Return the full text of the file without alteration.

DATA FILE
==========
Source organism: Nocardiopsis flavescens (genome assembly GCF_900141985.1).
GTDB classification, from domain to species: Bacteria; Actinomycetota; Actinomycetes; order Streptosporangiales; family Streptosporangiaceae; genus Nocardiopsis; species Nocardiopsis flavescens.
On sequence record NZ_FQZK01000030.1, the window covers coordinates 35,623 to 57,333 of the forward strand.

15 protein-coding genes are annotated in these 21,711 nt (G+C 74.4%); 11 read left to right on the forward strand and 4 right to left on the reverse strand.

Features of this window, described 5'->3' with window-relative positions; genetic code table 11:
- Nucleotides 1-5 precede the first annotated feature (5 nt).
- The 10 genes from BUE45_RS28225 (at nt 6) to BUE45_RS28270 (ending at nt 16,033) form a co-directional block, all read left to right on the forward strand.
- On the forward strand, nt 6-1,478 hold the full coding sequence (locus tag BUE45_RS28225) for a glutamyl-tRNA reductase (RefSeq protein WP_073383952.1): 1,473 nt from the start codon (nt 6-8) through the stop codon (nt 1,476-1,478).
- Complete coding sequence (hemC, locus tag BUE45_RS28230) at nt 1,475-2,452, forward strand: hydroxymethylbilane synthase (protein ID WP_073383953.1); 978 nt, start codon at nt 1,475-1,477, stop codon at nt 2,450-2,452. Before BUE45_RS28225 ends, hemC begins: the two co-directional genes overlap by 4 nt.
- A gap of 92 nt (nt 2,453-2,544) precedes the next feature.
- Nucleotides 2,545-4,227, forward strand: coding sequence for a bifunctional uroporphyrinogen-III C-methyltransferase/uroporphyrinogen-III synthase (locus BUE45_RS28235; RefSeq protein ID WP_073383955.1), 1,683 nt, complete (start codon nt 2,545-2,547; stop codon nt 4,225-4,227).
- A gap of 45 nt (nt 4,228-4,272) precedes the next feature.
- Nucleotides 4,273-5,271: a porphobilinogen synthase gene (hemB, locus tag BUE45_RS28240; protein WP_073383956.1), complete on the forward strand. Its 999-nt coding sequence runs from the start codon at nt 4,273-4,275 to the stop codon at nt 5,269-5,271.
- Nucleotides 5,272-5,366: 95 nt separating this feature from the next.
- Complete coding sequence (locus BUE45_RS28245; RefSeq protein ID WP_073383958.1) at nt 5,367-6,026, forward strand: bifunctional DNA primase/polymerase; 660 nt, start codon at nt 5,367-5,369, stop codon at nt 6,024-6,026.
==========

Source organism: Nocardiopsis flavescens (genome assembly GCF_900141985.1).
GTDB classification, from domain to species: Bacteria; Actinomycetota; Actinomycetes; order Streptosporangiales; family Streptosporangiaceae; genus Nocardiopsis; species Nocardiopsis flavescens.
On sequence record NZ_FQZK01000030.1, the window covers coordinates 35,623 to 57,333 of the forward strand.

15 protein-coding genes are annotated in these 21,711 nt (G+C 74.4%); 11 read left to right on the forward strand and 4 right to left on the reverse strand.

Features of this window, described 5'->3' with window-relative positions; genetic code table 11:
- Nucleotides 1-5 precede the first annotated feature (5 nt).
- The 10 genes from BUE45_RS28225 (at nt 6) to BUE45_RS28270 (ending at nt 16,033) form a co-directional block, all read left to right on the forward strand.
- On the forward strand, nt 6-1,478 hold the full coding sequence (locus tag BUE45_RS28225) for a glutamyl-tRNA reductase (RefSeq protein WP_073383952.1): 1,473 nt from the start codon (nt 6-8) through the stop codon (nt 1,476-1,478).
- Complete coding sequence (hemC, locus tag BUE45_RS28230) at nt 1,475-2,452, forward strand: hydroxymethylbilane synthase (protein ID WP_073383953.1); 978 nt, start codon at nt 1,475-1,477, stop codon at nt 2,450-2,452. Before BUE45_RS28225 ends, hemC begins: the two co-directional genes overlap by 4 nt.
- A gap of 92 nt (nt 2,453-2,544) precedes the next feature.
- Nucleotides 2,545-4,227, forward strand: coding sequence for a bifunctional uroporphyrinogen-III C-methyltransferase/uroporphyrinogen-III synthase (locus BUE45_RS28235; RefSeq protein ID WP_073383955.1), 1,683 nt, complete (start codon nt 2,545-2,547; stop codon nt 4,225-4,227).
- A gap of 45 nt (nt 4,228-4,272) precedes the next feature.
- Nucleotides 4,273-5,271: a porphobilinogen synthase gene (hemB, locus tag BUE45_RS28240; protein WP_073383956.1), complete on the forward strand. Its 999-nt coding sequence runs from the start codon at nt 4,273-4,275 to the stop codon at nt 5,269-5,271.
- Nucleotides 5,272-5,366: 95 nt separating this feature from the next.
- Complete coding sequence (locus BUE45_RS28245; RefSeq protein ID WP_073383958.1) at nt 5,367-6,026, forward strand: bifunctional DNA primase/polymerase; 660 nt, start codon at nt 5,367-5,369, stop codon at nt 6,024-6,026.